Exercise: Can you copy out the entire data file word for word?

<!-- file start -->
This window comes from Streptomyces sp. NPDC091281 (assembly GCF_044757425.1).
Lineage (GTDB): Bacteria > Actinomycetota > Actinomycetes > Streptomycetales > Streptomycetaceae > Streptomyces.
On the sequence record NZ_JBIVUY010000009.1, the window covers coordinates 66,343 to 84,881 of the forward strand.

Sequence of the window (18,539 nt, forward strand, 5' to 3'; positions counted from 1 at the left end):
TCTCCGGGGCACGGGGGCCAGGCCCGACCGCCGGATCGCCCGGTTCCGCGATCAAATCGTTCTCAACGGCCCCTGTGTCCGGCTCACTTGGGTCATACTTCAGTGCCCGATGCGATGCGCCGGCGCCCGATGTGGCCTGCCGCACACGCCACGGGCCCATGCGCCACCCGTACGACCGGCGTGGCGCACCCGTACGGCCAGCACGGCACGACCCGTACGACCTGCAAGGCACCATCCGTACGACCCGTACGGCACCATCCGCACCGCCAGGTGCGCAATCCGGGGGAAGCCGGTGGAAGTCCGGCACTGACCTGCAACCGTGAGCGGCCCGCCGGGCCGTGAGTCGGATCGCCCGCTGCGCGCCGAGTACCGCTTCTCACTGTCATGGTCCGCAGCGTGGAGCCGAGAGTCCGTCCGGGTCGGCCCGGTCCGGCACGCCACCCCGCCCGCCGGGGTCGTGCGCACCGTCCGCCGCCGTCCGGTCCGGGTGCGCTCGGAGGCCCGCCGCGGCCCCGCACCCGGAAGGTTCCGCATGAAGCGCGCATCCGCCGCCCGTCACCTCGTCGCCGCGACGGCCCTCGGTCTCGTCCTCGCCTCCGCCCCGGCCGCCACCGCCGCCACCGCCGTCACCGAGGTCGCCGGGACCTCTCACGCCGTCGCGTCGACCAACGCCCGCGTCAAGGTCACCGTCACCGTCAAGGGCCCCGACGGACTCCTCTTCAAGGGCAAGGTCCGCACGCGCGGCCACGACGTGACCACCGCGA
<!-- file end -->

This window comes from Streptomyces sp. NPDC091281 (assembly GCF_044757425.1).
Lineage (GTDB): Bacteria > Actinomycetota > Actinomycetes > Streptomycetales > Streptomycetaceae > Streptomyces.
On the sequence record NZ_JBIVUY010000009.1, the window covers coordinates 66,343 to 84,881 of the forward strand.

Sequence of the window (18,539 nt, forward strand, 5' to 3'; positions counted from 1 at the left end):
TCTCCGGGGCACGGGGGCCAGGCCCGACCGCCGGATCGCCCGGTTCCGCGATCAAATCGTTCTCAACGGCCCCTGTGTCCGGCTCACTTGGGTCATACTTCAGTGCCCGATGCGATGCGCCGGCGCCCGATGTGGCCTGCCGCACACGCCACGGGCCCATGCGCCACCCGTACGACCGGCGTGGCGCACCCGTACGGCCAGCACGGCACGACCCGTACGACCTGCAAGGCACCATCCGTACGACCCGTACGGCACCATCCGCACCGCCAGGTGCGCAATCCGGGGGAAGCCGGTGGAAGTCCGGCACTGACCTGCAACCGTGAGCGGCCCGCCGGGCCGTGAGTCGGATCGCCCGCTGCGCGCCGAGTACCGCTTCTCACTGTCATGGTCCGCAGCGTGGAGCCGAGAGTCCGTCCGGGTCGGCCCGGTCCGGCACGCCACCCCGCCCGCCGGGGTCGTGCGCACCGTCCGCCGCCGTCCGGTCCGGGTGCGCTCGGAGGCCCGCCGCGGCCCCGCACCCGGAAGGTTCCGCATGAAGCGCGCATCCGCCGCCCGTCACCTCGTCGCCGCGACGGCCCTCGGTCTCGTCCTCGCCTCCGCCCCGGCCGCCACCGCCGCCACCGCCGTCACCGAGGTCGCCGGGACCTCTCACGCCGTCGCGTCGACCAACGCCCGCGTCAAGGTCACCGTCACCGTCAAGGGCCCCGACGGACTCCTCTTCAAGGGCAAGGTCCGCACGCGCGGCCACGACGTGACCACCGCGA